Mark Bult Design: San Francisco, CA, Established 1988

Web design and development for small and large business, e-commerce, b2b, b2c, SAAS, and community websites. User experience design and usability testing.

Sunday, February 24, 2008


This is never a sound you want to hear in the street out front of your home at night.

We live right at a slight bend in the road where people who are driving waaay too fast (and are probably impaired) tend to not realize the bend's there, and side-swipe a car or two on the other side of the street. It's happened at least once while we've lived here, and according to our neighbors it happens a lot.

Last night they didn't side-swipe any cars on the other side of the street. They smashed right into the back end of the one parked right in front of our place. Unfortunately, it was Velma's car.

I heard it because I was up late working, and I went right out to see if everyone was alright. It sounded like a helluva smash so I knew someone's car was gonna be fucked.

I didn't know Velma had parked on the street that day.

I was right pissed when I walked down to the smashed car to see that it was hers. I almost couldn't believe our luck.

The driver and her boyfriend were not agreeable at first when I went up to them demanding to know who the driver was (they'd already stepped out of their Chevy Tahoe by the time I got outside). I wanted their license right then and there, in case they tried to drive off. The driver — the woman — was shook up. The guy was lighting a cigarette and refusing to answer me. I went back inside to call the cops.

Velma was asleep and hadn't even heard the impact. I didn't want to wake her up but I knew I was going to have to, since I didn't know whether our insurance company had any recommended towing company. And the Honda was certainly going to have to be towed.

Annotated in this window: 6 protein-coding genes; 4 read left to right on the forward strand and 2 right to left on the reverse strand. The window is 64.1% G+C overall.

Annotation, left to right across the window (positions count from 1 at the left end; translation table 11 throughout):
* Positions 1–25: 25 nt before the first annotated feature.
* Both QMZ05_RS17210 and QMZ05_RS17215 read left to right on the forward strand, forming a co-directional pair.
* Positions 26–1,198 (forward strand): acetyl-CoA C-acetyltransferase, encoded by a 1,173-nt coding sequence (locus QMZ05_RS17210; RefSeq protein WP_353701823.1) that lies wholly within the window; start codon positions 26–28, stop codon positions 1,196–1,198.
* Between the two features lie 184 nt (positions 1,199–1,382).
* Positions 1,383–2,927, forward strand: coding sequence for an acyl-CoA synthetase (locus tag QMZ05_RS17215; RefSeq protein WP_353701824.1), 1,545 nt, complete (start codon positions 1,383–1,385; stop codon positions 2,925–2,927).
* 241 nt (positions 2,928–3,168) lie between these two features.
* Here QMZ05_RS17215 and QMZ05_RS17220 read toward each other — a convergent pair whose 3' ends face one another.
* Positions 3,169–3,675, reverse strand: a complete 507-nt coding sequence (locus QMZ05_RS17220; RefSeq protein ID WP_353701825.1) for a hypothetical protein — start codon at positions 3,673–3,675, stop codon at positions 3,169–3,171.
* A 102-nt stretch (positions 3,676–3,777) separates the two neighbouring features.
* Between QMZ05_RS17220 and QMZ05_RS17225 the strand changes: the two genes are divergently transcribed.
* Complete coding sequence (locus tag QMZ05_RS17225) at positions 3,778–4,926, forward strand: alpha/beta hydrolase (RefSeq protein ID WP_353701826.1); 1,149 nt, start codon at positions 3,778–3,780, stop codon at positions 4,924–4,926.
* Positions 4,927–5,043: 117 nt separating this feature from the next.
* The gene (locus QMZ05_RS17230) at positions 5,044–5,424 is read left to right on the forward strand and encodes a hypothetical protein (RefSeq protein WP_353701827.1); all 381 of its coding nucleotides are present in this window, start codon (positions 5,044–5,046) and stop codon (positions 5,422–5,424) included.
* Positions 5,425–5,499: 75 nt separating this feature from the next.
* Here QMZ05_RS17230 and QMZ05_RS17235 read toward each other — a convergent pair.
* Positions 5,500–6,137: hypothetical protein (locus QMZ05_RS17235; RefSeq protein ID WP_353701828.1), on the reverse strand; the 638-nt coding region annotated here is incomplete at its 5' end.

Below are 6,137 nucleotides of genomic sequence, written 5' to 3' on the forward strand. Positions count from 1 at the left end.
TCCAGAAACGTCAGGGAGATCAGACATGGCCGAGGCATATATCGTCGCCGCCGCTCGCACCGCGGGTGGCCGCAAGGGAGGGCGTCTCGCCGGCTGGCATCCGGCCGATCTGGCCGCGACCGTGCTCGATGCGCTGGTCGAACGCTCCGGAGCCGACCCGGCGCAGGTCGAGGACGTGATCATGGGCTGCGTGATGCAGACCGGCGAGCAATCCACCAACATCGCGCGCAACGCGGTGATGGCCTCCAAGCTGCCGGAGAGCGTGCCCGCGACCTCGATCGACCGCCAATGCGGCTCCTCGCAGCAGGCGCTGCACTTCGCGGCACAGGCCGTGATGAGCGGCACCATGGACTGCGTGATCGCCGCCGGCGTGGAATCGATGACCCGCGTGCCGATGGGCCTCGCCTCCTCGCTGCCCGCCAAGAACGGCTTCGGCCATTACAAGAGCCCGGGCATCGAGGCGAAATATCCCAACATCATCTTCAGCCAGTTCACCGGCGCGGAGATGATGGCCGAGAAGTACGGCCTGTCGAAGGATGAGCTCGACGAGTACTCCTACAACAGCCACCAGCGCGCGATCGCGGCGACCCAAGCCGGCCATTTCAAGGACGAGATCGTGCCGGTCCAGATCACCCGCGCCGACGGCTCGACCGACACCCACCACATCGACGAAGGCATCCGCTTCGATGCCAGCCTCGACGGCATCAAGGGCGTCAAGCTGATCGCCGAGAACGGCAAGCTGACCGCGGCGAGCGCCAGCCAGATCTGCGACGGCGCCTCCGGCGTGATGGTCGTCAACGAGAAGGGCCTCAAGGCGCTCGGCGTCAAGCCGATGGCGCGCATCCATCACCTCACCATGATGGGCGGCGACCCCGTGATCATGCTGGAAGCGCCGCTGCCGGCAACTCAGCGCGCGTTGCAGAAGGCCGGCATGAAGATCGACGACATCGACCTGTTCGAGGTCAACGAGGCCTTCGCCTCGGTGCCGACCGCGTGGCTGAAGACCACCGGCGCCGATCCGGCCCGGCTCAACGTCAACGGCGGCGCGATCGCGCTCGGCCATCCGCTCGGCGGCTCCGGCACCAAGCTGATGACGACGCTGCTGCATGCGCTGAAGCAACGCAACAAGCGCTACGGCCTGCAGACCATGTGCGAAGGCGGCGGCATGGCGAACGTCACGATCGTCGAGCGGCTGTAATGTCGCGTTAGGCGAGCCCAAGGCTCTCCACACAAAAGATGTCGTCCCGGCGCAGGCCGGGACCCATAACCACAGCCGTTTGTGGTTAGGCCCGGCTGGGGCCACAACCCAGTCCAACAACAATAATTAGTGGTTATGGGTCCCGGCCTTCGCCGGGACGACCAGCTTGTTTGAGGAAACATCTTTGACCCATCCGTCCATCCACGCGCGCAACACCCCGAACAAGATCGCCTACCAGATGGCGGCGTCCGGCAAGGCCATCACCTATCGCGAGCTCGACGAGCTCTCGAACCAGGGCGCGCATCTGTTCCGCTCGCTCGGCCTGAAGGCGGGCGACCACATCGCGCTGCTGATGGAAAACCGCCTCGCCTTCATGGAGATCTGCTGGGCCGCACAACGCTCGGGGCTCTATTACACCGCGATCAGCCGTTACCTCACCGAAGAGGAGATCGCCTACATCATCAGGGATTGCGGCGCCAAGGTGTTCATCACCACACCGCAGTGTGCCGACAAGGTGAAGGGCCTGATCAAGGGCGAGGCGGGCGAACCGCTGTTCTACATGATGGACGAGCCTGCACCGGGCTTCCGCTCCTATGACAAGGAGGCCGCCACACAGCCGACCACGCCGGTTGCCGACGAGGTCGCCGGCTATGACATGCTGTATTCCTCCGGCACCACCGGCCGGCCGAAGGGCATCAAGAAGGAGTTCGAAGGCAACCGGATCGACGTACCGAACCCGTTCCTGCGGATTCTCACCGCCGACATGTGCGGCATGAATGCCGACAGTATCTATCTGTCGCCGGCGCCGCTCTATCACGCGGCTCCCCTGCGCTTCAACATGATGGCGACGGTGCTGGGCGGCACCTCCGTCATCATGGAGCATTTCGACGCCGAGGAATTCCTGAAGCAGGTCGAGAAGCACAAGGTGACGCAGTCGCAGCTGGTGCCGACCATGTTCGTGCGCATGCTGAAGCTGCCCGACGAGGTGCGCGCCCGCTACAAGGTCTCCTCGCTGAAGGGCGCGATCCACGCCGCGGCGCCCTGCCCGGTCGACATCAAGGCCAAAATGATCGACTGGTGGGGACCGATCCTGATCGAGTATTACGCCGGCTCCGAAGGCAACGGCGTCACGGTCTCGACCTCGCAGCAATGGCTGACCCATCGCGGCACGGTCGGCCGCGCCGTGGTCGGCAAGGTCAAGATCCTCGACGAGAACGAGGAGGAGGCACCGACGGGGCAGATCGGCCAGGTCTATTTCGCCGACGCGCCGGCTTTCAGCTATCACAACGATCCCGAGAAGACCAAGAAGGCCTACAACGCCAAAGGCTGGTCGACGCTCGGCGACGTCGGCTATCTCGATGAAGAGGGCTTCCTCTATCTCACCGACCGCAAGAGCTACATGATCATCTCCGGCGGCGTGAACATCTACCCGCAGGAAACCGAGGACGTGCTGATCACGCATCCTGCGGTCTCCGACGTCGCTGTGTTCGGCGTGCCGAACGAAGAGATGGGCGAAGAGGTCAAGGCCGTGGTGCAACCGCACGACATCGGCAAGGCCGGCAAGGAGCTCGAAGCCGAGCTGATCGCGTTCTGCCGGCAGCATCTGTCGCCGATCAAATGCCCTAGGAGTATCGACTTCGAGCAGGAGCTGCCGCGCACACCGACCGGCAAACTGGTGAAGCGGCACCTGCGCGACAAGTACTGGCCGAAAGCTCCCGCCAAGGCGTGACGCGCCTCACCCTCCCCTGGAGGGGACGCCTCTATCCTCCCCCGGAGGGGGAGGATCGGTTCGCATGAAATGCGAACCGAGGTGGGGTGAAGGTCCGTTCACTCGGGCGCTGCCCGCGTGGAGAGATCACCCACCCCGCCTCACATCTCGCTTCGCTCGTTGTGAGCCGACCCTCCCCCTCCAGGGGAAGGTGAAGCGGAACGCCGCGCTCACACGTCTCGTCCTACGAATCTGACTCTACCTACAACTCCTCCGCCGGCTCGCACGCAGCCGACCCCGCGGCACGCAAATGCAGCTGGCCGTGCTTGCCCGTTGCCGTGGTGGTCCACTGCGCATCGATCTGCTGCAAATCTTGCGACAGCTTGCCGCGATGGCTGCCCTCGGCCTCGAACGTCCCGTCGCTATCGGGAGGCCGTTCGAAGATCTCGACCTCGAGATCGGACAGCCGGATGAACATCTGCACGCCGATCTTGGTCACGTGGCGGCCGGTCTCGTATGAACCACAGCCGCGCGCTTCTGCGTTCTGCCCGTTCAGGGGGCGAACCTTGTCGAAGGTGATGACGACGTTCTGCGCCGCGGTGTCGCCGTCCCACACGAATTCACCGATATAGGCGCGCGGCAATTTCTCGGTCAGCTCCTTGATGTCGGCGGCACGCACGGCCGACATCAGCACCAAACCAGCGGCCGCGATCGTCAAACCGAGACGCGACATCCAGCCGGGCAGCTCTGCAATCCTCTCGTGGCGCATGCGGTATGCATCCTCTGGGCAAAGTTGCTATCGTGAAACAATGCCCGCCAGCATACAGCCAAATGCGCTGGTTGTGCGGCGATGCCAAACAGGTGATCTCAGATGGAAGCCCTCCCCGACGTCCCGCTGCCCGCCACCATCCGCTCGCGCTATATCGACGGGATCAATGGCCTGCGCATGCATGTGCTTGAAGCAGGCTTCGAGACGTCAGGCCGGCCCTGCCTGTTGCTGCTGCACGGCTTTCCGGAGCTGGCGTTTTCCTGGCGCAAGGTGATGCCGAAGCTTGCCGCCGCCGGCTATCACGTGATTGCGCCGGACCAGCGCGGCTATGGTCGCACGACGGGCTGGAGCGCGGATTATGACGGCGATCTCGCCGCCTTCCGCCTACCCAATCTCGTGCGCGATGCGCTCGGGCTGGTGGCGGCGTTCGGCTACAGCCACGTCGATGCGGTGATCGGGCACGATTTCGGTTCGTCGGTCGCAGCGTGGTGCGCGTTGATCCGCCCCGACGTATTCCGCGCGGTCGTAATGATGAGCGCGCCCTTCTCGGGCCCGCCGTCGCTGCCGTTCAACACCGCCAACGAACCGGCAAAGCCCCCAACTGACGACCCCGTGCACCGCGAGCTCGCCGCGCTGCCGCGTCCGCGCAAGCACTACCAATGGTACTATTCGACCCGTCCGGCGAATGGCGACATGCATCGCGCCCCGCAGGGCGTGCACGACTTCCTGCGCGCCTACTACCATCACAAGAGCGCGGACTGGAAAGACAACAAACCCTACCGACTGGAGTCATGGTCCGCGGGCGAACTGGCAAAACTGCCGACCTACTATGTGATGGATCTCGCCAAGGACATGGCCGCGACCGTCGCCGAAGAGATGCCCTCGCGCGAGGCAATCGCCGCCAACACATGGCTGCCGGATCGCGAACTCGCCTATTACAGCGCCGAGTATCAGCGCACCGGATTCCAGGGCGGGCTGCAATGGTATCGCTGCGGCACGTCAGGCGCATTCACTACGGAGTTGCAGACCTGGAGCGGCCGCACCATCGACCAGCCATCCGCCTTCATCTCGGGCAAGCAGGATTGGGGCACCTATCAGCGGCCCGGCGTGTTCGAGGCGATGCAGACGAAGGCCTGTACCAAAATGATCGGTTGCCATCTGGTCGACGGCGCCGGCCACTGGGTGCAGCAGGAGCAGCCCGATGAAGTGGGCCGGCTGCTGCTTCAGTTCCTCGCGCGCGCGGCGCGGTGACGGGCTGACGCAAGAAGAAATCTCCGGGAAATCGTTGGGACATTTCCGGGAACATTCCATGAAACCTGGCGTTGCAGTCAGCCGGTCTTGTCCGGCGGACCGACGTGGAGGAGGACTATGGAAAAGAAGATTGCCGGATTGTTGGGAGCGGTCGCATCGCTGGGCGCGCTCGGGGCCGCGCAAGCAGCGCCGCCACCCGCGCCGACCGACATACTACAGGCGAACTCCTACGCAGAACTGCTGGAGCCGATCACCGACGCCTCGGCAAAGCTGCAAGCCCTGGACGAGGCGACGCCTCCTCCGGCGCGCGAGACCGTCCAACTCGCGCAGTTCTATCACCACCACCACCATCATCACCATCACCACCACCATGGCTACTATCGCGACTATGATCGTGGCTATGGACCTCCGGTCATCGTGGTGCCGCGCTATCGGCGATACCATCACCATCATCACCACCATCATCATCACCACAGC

The SUV (loathe loathe loathe) had been going very fast. On a 25 MPH residential street. *Grrr* I heard the skid and the impact, plus the damn thing had launched our Honda a full two and-a-half car-lengths away from where it had been parked, shoving it into another car, and shoving that one under the back end of a truck. Two witnesses who had been walking down the street came and told me the SUV had torn away at high speed from the corner.

The cops came and took all the info. As usual, they were varying degrees of helpful and unhelpful, depending on which officer you dealt with. The neighbors came out and gave their condolences, and I eventually went in to wake Velma with the terrific news that her car was totaled.

The entire back end had been munched in, so we presume it's a lost cause (pictures on Velma's blog). Did I mention that the SUV had barely any damage by comparison? Loathe. Loathe. Loathe.

The tow trucks finally came and took the SUV away, then our poor Honda. Even with a totally tweaked rear wheel, the damn car was able to limp backwards off the curb and into the road. I couldn't believe the two truck guy was even gonna try, but it miraculously moved under its own power! Albeit very slowly, and with a lot of noise. *Groan*